Katsa, or feedsack fabric as it’s known in North America, is commonly used to hold flour together. Especially a lot of it, it was a replacement for barrels and still is to some extent today. Some Philippine fashion designers use katsa bags as raw materials for making clothes, so the practise of turning cloth bags into clothing is still around today. Maybe nowhere near the heights it had in North America since the early to mid 20th century, but still around in some form or another.

At some point, it was such a common practice for rural women to turn cloth bags into clothing that flour companies got wind of it and began offering cloth bags that were available in various colours and patterns as well as vegetable ink that can be easily washed away. A few more bags were needed to make one adult woman’s dress, one bag is needed to make into a girl’s dress and to make these work women had to find bags with similar or matching patterns.

I still think that’s the case with contemporary fashion brands using katsa, especially if they’re going to make clothing requiring more metres to make. Clothing brands using katsa are proof that clothes made from cloth feed sacks are being made today, maybe not always in the form older generations remember it as but prominent enough to make it to news headlines. So much so it even inspired me to consider making clothes out of katsa.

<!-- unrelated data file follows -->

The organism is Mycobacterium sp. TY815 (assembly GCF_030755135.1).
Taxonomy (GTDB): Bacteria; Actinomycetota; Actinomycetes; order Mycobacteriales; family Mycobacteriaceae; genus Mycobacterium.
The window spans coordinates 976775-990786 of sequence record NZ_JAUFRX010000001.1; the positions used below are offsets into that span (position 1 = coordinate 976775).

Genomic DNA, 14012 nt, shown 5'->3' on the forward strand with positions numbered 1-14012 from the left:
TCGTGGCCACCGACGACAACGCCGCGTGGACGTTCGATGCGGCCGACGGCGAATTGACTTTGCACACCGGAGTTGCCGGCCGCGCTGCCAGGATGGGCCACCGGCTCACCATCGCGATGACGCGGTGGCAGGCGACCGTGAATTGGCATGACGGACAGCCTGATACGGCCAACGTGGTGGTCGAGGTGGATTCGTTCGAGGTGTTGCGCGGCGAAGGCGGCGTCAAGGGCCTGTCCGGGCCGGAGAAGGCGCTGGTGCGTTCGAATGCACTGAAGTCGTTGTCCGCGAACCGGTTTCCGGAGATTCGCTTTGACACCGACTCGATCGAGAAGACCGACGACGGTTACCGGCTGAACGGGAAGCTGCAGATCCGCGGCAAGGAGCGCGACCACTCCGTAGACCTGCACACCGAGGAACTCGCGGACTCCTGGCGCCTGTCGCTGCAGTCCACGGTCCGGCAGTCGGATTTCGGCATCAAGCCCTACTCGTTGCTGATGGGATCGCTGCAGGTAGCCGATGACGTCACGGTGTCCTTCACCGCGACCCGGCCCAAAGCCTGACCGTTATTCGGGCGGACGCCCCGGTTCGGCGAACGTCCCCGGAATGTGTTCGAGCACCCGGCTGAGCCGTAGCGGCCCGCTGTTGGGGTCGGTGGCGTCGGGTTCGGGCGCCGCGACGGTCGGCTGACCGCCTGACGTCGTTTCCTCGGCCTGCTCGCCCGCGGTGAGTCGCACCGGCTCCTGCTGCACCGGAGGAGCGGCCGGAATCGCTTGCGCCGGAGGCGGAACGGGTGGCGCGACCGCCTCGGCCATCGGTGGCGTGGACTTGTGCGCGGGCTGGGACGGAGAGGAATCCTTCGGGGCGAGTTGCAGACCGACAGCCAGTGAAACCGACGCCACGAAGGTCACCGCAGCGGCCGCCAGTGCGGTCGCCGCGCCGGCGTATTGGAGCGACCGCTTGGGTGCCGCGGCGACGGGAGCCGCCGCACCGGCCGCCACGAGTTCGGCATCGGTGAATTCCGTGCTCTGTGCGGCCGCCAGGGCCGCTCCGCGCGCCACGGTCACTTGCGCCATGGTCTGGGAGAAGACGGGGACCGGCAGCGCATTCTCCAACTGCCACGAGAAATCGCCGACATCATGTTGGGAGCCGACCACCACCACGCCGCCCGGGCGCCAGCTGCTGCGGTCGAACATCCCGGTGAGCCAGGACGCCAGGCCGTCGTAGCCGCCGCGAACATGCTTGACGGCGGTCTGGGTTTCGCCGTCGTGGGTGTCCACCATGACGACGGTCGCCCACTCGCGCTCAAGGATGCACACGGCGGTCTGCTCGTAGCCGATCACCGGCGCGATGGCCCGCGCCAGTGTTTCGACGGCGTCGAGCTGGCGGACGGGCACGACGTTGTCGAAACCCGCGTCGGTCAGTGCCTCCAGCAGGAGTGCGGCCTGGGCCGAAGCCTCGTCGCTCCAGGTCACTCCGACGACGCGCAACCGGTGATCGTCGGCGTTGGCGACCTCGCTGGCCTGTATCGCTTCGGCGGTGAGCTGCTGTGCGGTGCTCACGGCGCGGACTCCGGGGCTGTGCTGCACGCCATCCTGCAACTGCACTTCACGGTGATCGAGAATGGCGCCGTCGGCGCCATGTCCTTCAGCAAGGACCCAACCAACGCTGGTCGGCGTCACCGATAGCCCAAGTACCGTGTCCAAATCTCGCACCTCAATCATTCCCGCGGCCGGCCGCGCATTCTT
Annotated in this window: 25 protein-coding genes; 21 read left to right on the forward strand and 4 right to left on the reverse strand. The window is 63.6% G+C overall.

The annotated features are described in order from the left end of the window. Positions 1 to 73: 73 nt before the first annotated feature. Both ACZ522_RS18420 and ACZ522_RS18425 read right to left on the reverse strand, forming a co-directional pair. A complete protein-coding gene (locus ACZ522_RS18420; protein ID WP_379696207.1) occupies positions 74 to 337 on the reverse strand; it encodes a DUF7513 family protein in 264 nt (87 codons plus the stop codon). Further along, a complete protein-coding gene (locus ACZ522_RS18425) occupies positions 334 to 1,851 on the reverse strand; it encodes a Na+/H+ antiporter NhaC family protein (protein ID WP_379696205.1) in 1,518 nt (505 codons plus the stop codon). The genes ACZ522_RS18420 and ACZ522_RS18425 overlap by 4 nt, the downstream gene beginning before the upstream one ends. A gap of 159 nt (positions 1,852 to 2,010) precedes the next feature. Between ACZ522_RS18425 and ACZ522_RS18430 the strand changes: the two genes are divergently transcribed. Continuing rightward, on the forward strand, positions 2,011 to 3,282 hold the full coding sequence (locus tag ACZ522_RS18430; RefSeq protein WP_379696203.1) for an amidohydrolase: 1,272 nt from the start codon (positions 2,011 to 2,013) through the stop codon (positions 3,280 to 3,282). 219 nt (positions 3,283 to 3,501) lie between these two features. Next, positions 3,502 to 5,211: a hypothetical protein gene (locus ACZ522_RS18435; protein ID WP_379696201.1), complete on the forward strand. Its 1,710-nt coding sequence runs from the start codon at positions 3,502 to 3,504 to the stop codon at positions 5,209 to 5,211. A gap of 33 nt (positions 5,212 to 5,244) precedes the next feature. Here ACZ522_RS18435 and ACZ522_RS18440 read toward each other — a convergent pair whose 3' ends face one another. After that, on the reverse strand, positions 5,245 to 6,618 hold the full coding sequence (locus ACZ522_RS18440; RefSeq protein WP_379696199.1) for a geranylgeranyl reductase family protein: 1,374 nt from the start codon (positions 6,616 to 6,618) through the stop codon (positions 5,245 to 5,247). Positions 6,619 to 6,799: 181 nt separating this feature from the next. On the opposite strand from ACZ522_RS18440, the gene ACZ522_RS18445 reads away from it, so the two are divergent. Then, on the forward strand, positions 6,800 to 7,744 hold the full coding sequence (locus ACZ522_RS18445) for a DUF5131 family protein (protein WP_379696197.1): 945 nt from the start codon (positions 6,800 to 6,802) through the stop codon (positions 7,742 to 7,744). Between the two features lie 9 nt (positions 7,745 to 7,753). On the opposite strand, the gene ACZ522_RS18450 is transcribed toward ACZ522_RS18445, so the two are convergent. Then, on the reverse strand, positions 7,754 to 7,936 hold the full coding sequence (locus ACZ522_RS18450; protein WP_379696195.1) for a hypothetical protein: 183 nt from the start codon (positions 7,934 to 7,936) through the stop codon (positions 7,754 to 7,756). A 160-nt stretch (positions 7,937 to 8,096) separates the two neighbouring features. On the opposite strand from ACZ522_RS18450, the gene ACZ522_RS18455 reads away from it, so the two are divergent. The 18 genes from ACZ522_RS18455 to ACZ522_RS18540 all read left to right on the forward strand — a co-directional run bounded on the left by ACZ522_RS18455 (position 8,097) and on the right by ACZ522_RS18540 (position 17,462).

You need to go to a bakery or some other shopping outlet to get katsa in order to turn it into clothing whether if you intend on keeping it yourself or selling it to somebody else, but at least that’s not being wasteful in that it’s being used for something else. That’s being made into clothing, which has good implications for the environment when it comes to recycling waste products like these.

Making something